Leather is an amazing material. As a materials engineer by training, I am quite amazed by how the properties of this natural material stack up to other man-made materials.
Leather has incredible strength, toughness and pliability. That means you can stretch it in wet conditions without creating defects in it, you can mold it and you can pound on it to create patterns. It also can take a good amount of dyes - which makes it a great medium for visual arts.
Because of these properties, leather-craft is a skill that lots of people practice as a hobby or as a profession. The best part, as leather is highly functional material used in apparel, shoes and accessories - it provides a perfect way of creating wearable art.
The commonly used terms in the field of leather is tooled leather and embossed leather. Sometimes these terms are used interchangeably as the effect you see on the leather is similar - a 3D pattern almost like a painting on the leather. But if you look closely there are intricate differences that a person who knows the craft is able to see.
Hand Tooled leather - Tooled leather also called hand-tooled leather is done by wetting the surface of the leather. Once the leather is soft, a pattern is hand-carved using knives, Then various tools are used to pound on the leather and embossed. Then the leather is painted or dyed to give the right color and then sealed to protect the colors from bleeding. Generally speaking, hand-tooled leather patterns are quite sharp and some truly artistic pieces also can show some shading with patina work and various color hues in the leather art.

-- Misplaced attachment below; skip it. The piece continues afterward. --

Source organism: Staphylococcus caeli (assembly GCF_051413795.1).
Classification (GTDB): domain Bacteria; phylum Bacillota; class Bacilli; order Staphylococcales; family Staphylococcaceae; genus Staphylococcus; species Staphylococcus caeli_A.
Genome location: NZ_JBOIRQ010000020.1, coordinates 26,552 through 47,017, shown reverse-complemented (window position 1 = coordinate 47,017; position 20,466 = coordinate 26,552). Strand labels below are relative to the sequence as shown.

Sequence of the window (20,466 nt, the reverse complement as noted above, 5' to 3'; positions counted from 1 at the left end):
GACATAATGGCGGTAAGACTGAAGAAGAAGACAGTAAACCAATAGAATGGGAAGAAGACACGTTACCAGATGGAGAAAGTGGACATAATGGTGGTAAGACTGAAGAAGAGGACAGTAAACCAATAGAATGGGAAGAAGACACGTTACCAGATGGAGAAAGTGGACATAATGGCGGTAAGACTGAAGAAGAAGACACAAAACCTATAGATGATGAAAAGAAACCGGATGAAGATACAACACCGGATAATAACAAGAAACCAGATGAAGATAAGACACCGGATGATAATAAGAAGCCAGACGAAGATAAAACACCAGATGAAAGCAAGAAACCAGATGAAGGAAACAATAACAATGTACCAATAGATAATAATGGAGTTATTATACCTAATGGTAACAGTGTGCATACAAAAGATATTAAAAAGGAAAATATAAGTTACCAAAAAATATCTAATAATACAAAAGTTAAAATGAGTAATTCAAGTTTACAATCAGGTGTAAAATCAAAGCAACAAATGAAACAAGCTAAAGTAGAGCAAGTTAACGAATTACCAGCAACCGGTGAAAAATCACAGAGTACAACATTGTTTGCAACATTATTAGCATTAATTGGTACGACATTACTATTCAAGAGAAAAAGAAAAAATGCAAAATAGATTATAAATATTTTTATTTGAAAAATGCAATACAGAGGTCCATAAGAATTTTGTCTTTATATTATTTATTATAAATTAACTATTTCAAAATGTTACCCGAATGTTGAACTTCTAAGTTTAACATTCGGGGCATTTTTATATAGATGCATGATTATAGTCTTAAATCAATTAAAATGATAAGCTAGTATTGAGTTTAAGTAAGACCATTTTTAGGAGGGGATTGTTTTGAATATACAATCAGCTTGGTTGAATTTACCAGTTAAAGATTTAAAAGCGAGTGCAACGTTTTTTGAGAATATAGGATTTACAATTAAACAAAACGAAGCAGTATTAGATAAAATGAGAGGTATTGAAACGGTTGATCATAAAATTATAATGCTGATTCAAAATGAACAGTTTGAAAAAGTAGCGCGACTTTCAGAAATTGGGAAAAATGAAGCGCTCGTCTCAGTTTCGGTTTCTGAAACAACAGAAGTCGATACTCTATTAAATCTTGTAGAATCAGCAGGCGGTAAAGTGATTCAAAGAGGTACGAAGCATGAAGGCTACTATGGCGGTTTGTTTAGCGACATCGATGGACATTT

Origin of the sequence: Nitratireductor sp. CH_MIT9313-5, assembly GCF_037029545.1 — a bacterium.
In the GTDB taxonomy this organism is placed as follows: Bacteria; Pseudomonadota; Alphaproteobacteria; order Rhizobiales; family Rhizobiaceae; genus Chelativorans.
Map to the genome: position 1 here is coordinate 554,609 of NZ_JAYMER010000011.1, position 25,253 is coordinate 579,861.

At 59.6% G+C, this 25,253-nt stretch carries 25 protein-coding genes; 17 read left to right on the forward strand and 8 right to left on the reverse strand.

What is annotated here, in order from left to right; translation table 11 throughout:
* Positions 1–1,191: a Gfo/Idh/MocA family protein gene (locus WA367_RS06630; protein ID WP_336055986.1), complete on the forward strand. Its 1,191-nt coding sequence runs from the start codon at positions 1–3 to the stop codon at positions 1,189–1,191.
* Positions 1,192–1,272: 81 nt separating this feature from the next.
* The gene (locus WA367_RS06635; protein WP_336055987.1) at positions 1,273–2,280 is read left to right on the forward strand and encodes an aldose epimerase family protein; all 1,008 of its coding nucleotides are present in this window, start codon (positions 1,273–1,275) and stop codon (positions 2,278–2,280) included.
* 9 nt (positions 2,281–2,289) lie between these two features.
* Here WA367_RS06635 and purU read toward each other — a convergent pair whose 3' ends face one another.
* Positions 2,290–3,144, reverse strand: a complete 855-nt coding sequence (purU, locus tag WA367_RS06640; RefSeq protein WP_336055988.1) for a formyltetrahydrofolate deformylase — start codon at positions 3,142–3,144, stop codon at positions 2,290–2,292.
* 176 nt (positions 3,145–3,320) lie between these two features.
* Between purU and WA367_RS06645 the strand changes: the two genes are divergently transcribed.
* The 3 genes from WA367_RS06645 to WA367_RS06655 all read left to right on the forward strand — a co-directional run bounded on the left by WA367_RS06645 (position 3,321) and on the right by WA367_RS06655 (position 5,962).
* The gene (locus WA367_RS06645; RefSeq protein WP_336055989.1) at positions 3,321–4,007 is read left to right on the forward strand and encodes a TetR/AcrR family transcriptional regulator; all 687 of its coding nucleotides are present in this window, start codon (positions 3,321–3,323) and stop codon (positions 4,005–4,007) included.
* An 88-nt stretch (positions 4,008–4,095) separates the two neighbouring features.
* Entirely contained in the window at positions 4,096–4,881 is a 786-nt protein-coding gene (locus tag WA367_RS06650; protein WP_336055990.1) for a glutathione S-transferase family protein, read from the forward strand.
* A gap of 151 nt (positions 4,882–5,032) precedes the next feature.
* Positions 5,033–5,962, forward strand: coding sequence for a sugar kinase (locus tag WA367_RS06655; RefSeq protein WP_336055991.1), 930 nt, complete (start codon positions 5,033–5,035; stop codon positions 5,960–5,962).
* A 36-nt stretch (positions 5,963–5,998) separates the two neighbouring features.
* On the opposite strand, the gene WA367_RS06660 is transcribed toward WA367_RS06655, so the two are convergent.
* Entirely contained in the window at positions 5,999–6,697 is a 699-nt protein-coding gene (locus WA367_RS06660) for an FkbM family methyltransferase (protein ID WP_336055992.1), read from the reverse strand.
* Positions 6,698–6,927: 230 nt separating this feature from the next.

Embossed leather - Embossing adds technology to get an effect similar to that of hand tooling but with minimal man labor. In this case, heat and pressure is used to get patterns by passing the leather through rollers. Embossed leather generally does not have sharp motifs.
At Mochiis, we work with artisan groups and designers that are skilled in and perfected the art of hand tooled leatherwork. Check out our Sedona and Ellora collection to see our modern take on the age old artform.